The invention herein proposed belongs to the sector relating to everyday necessities of life, in the chapter on health and protection in reference to medical sciences and hygiene, involved directly in the clinical and pharmaceutical industry concerning the manufacture of accessories for ancillary garments for sick people, the elderly, and children.
BACKGROUND OF THE INVENTION
Urinary incontinence is a health-related aspect that usually affects small children, children suffering enuresis, the elderly, or dependants or people hospitalised in clinics with mobility issues due to a number of causes.
To prevent its harmful effects on the body, clothes, or, where appropriate, bedding, the most common solution is the use of single-use nappies, sanitary towels, or absorbent garments which are disposed of once they get wet. Although nappies with a high absorption capacity to reduce as much as possible the action of urine on skin, particularly in the case of very small children and the elderly are currently being made, it is always advisable to detect as quickly as possible when a nappy is wet in order to replace it with a clean, dry one for basic hygienic reasons.
It is understood that when the person wearing a nappy does not have the ability to inform someone that it needs to be changed, there is a need to come up with suitable means generating the proper warning so that this person's caregiver can provide the attention required in such situation.
In that sense, several solutions registered in patent offices that solve the problem being contemplated are known. Several very similar solutions are mentioned below:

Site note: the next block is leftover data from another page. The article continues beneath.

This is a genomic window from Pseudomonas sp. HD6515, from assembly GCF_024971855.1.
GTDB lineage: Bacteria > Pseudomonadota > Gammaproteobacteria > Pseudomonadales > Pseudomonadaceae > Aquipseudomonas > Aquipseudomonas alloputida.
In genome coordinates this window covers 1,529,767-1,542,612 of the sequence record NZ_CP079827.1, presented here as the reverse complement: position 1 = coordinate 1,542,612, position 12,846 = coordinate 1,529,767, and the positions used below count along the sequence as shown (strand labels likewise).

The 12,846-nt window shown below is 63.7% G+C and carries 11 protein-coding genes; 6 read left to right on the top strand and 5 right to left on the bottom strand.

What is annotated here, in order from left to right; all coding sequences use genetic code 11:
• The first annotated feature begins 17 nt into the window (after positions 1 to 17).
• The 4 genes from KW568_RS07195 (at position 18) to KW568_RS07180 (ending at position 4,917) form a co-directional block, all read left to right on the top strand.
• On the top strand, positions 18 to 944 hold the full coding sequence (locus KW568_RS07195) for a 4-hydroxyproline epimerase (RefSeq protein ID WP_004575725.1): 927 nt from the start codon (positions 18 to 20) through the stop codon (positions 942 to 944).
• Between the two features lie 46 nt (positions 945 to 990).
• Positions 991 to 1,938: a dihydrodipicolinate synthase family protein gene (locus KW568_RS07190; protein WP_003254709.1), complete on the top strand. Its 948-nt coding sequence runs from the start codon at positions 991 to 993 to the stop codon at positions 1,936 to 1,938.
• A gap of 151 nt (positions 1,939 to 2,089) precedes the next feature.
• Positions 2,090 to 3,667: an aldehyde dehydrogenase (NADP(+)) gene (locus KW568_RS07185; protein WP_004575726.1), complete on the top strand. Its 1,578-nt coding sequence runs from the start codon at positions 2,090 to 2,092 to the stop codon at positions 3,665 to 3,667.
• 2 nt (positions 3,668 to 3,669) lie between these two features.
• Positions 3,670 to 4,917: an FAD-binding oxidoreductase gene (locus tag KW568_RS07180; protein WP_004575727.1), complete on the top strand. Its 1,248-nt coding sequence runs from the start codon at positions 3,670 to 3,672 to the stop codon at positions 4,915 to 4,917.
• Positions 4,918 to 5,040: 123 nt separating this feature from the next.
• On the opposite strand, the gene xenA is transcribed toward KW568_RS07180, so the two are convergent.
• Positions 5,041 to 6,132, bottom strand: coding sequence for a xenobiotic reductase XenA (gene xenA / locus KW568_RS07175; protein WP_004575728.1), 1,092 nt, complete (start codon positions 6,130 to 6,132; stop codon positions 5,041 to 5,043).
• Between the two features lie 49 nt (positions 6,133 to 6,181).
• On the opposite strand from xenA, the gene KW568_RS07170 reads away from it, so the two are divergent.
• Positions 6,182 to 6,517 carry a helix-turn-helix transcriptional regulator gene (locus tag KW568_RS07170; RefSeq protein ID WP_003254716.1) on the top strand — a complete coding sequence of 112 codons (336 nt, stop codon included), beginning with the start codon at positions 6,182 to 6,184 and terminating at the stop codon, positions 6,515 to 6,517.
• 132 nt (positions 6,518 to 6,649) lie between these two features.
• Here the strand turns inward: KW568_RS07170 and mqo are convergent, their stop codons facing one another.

The first example describes an electronic diaper with a sensor and controller detecting the dampness in the diaper and giving a warning by means of an LED lamp or an acoustic alarm. It is complemented with a timer in order to know how much time has gone by since the wetting of the diaper until the caregiver changes it.
The second example describes a type of diaper with a sensing line incorporated in the absorption layer which ends in a bag in which a detector is introduced. By changing the impedance of the line, a light, acoustic, or vibratory warning signal is generated. The sensor is reusable.
Lastly, the third example shows a solution consisting of a strip of two conductors incorporated in the diaper. The sensor is connected at the ends of the strip, detecting changes in the resistor or in the capacitive value between conductors, activating the warning signal. When the diaper is changed, the sensor is retrieved and the diaper is disposed of with the strip.
The three solutions are very similar, as they correspond to the specific case of urine detection by means of special diapers incorporating sensing lines.